Philadelphia Museum of Art staff strike shows woes of ‘prestige’ workplaces

(Philadelphia) — Workers are unionizing in areas where they haven’t had much of a presence, including world-class cultural institutions. Staff at about two dozen museums in the United States have joined unions since 2019, according to an NPR analysis of news reports and announcements.

A strike continues at the Philadelphia Museum of Art, known for its vast collection and cameo appearance in the film Rockyis emblematic of the tension driving this movement.

A common thread, union organizers say is the controversy that comes from dealing with priceless works of art or history while struggling to pay the bills.

“A lot of people say, ‘You can’t eat prestige.’ I think that’s true,” says Adam Rizzo, museum educator and president of the PMA union.

Like other professional workers who have recently unionized, such as architects and university adjuncts, museum workers point to the expensive degrees their jobs require when demanding higher pay.

“We don’t make enough money to pay off our student loans to buy a house,” Rizzo says.

Workers at that museum earn about 30 percent less on average than institutions of a similar size and budget, based on data from an industry-wide survey, according to the union. The Philadelphia Museum of Art has an endowment of $600 million and an annual budget of $60 million, according to financial documents on its website.

In 2020, workers at the Philadelphia Museum of Art voted to join the American Federation of State, County and Municipal Employees (AFSCME), a union representing nonprofit, government and arts workers. Since then, they have been negotiating with the management for a first contract. Points of contention remain over the big ticket items: salary, benefits, promotions.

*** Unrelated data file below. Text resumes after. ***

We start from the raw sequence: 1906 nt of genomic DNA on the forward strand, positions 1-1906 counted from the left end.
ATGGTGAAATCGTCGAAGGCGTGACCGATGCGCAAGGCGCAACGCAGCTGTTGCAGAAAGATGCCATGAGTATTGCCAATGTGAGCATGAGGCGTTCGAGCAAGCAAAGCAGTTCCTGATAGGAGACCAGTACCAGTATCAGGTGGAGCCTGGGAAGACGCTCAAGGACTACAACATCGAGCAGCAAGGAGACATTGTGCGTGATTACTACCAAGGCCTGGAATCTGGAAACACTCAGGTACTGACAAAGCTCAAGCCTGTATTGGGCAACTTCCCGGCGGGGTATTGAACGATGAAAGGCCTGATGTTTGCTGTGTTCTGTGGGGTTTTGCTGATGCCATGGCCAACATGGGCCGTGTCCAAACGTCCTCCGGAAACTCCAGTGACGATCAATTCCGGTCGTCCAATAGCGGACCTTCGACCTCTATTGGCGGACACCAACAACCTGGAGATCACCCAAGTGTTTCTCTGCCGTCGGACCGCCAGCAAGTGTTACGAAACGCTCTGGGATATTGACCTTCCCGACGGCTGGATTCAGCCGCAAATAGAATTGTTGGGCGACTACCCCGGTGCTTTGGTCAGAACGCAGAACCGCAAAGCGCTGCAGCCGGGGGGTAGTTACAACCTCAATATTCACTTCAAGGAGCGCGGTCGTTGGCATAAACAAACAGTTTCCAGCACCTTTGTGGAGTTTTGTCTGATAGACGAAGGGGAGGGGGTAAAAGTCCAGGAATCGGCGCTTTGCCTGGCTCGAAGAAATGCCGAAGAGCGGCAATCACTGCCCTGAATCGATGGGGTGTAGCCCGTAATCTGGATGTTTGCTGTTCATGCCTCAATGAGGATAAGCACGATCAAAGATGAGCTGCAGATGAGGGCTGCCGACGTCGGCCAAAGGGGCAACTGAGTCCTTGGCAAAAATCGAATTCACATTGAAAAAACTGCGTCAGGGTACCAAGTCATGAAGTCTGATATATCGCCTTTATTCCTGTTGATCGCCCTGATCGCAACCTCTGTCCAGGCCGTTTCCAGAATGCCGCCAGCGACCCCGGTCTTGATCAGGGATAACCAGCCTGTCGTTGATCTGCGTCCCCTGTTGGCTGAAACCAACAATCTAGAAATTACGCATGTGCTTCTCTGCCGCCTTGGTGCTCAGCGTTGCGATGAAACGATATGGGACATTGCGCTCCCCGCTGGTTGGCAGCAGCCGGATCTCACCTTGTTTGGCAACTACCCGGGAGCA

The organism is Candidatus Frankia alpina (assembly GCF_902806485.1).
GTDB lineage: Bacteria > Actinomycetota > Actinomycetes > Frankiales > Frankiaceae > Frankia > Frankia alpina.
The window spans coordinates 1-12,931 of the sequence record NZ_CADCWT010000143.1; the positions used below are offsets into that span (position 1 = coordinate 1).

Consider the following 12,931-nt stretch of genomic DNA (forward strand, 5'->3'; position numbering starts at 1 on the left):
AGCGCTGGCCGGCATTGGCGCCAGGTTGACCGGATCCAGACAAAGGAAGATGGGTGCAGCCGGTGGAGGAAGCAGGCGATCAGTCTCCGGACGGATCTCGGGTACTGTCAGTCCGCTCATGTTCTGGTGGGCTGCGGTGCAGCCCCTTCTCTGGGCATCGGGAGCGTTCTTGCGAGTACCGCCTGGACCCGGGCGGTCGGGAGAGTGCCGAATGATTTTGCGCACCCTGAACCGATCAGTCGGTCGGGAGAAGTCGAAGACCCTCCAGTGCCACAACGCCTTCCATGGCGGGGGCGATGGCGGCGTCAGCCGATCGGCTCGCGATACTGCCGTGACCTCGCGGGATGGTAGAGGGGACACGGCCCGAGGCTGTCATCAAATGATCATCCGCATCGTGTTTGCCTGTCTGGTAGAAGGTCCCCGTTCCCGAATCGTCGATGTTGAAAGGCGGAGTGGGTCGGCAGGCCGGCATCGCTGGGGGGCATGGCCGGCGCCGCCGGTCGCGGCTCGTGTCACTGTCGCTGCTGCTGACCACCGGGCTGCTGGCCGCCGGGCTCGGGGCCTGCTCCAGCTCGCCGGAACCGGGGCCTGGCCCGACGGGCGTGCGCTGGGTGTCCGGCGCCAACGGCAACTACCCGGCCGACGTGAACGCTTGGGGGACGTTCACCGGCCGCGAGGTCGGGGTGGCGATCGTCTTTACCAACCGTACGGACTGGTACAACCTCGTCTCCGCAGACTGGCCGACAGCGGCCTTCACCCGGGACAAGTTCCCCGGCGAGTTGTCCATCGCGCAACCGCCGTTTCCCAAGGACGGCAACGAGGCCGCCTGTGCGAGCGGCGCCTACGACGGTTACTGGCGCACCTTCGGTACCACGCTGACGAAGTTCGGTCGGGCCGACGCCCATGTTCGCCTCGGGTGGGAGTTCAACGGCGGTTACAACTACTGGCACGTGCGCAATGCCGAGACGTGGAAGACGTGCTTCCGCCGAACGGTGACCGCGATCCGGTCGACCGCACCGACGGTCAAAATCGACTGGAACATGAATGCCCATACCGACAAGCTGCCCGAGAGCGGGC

Management has proposed increases of up to 11 percent through July 1, 2024, as well as four weeks of parental leave, among other proposals, according to the museum’s director of communications, Norman Keyes. But workers say those increases have been canceled out by high inflation and do not correct underlying low wages.

On September 26, the local union organization of about 180 people went on strike.

Museum seamstress Beth Paolini, one of the workers picketing Wednesday outside the museum’s north entrance, has worked there for more than 17 years and earns less than $50,000 a year.

“I’ve never gotten a promotion in the years since I’ve worked here,” Paolini says.

Beth Paolini, a seamstress at a museum, brings her washboard to make noise during strike protests.

Laura Benshoff/NPR

Online transparency boosts museum union efforts

Museums last saw a wave of labor activism in the 1970s and 1980s.

Then many began offering educational programs and hiring teachers, some of whom previously had union representation, according to Laura-Edith Coleman, assistant professor of arts administration and museum leadership at Drexel University.

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